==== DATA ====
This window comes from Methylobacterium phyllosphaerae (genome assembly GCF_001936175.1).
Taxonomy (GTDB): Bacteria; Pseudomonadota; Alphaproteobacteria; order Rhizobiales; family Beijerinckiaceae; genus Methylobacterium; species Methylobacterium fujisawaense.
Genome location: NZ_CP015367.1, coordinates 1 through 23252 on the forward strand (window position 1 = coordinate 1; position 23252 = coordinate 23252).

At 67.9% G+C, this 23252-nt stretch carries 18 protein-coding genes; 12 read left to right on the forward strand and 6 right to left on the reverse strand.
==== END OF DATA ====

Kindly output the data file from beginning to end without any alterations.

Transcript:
This window comes from Methylobacterium phyllosphaerae (genome assembly GCF_001936175.1).
Taxonomy (GTDB): Bacteria; Pseudomonadota; Alphaproteobacteria; order Rhizobiales; family Beijerinckiaceae; genus Methylobacterium; species Methylobacterium fujisawaense.
Genome location: NZ_CP015367.1, coordinates 1 through 23252 on the forward strand (window position 1 = coordinate 1; position 23252 = coordinate 23252).

At 67.9% G+C, this 23252-nt stretch carries 18 protein-coding genes; 12 read left to right on the forward strand and 6 right to left on the reverse strand.